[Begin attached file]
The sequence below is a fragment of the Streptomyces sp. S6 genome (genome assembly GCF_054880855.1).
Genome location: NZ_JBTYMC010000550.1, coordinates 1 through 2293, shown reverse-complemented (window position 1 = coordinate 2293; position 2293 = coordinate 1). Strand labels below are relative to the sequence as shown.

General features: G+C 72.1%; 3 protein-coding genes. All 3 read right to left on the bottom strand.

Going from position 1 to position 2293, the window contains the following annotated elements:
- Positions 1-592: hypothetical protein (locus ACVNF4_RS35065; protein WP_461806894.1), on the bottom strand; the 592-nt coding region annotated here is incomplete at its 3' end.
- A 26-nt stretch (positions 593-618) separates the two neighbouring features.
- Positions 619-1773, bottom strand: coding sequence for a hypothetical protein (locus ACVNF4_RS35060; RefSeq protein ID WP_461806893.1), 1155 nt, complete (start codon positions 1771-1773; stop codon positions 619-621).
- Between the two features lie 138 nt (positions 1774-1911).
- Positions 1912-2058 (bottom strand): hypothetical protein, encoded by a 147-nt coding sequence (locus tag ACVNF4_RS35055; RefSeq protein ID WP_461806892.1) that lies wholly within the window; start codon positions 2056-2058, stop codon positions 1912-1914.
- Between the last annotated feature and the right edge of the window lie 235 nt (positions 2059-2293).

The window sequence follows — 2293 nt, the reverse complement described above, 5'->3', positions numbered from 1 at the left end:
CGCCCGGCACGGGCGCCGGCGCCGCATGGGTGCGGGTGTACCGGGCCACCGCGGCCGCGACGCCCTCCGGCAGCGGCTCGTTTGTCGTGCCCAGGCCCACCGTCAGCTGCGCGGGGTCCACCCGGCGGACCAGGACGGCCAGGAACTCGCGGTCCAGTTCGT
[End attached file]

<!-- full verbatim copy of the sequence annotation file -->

The sequence below is a fragment of the Streptomyces sp. S6 genome (genome assembly GCF_054880855.1).
Genome location: NZ_JBTYMC010000550.1, coordinates 1 through 2293, shown reverse-complemented (window position 1 = coordinate 2293; position 2293 = coordinate 1). Strand labels below are relative to the sequence as shown.

General features: G+C 72.1%; 3 protein-coding genes. All 3 read right to left on the bottom strand.

Going from position 1 to position 2293, the window contains the following annotated elements:
- Positions 1-592: hypothetical protein (locus ACVNF4_RS35065; protein WP_461806894.1), on the bottom strand; the 592-nt coding region annotated here is incomplete at its 3' end.
- A 26-nt stretch (positions 593-618) separates the two neighbouring features.
- Positions 619-1773, bottom strand: coding sequence for a hypothetical protein (locus ACVNF4_RS35060; RefSeq protein ID WP_461806893.1), 1155 nt, complete (start codon positions 1771-1773; stop codon positions 619-621).
- Between the two features lie 138 nt (positions 1774-1911).
- Positions 1912-2058 (bottom strand): hypothetical protein, encoded by a 147-nt coding sequence (locus tag ACVNF4_RS35055; RefSeq protein ID WP_461806892.1) that lies wholly within the window; start codon positions 2056-2058, stop codon positions 1912-1914.
- Between the last annotated feature and the right edge of the window lie 235 nt (positions 2059-2293).

The window sequence follows — 2293 nt, the reverse complement described above, 5'->3', positions numbered from 1 at the left end:
CGCCCGGCACGGGCGCCGGCGCCGCATGGGTGCGGGTGTACCGGGCCACCGCGGCCGCGACGCCCTCCGGCAGCGGCTCGTTTGTCGTGCCCAGGCCCACCGTCAGCTGCGCGGGGTCCACCCGGCGGACCAGGACGGCCAGGAACTCGCGGTCCAGTTCGT